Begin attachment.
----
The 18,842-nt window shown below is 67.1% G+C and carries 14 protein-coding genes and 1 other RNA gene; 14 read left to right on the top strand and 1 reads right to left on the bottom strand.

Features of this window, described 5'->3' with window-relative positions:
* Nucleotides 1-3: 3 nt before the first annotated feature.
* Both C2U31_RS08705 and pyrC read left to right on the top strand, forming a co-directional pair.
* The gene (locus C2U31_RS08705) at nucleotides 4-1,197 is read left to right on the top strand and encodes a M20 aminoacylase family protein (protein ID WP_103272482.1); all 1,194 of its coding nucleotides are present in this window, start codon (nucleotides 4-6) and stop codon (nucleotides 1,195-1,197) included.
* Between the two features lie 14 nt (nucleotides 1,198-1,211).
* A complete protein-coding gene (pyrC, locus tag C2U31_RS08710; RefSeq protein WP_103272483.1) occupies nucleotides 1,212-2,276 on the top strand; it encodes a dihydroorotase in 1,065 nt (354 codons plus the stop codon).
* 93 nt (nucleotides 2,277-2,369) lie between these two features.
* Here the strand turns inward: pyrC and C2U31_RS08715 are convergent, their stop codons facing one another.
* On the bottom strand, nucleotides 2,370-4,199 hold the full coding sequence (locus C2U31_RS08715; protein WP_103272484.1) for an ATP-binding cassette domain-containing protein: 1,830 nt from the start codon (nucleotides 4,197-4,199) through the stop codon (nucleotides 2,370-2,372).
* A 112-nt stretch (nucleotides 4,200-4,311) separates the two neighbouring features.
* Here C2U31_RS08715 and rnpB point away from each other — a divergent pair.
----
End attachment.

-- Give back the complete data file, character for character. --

The 18,842-nt window shown below is 67.1% G+C and carries 14 protein-coding genes and 1 other RNA gene; 14 read left to right on the top strand and 1 reads right to left on the bottom strand.

Features of this window, described 5'->3' with window-relative positions:
* Nucleotides 1-3: 3 nt before the first annotated feature.
* Both C2U31_RS08705 and pyrC read left to right on the top strand, forming a co-directional pair.
* The gene (locus C2U31_RS08705) at nucleotides 4-1,197 is read left to right on the top strand and encodes a M20 aminoacylase family protein (protein ID WP_103272482.1); all 1,194 of its coding nucleotides are present in this window, start codon (nucleotides 4-6) and stop codon (nucleotides 1,195-1,197) included.
* Between the two features lie 14 nt (nucleotides 1,198-1,211).
* A complete protein-coding gene (pyrC, locus tag C2U31_RS08710; RefSeq protein WP_103272483.1) occupies nucleotides 1,212-2,276 on the top strand; it encodes a dihydroorotase in 1,065 nt (354 codons plus the stop codon).
* 93 nt (nucleotides 2,277-2,369) lie between these two features.
* Here the strand turns inward: pyrC and C2U31_RS08715 are convergent, their stop codons facing one another.
* On the bottom strand, nucleotides 2,370-4,199 hold the full coding sequence (locus C2U31_RS08715; protein WP_103272484.1) for an ATP-binding cassette domain-containing protein: 1,830 nt from the start codon (nucleotides 4,197-4,199) through the stop codon (nucleotides 2,370-2,372).
* A 112-nt stretch (nucleotides 4,200-4,311) separates the two neighbouring features.
* Here C2U31_RS08715 and rnpB point away from each other — a divergent pair.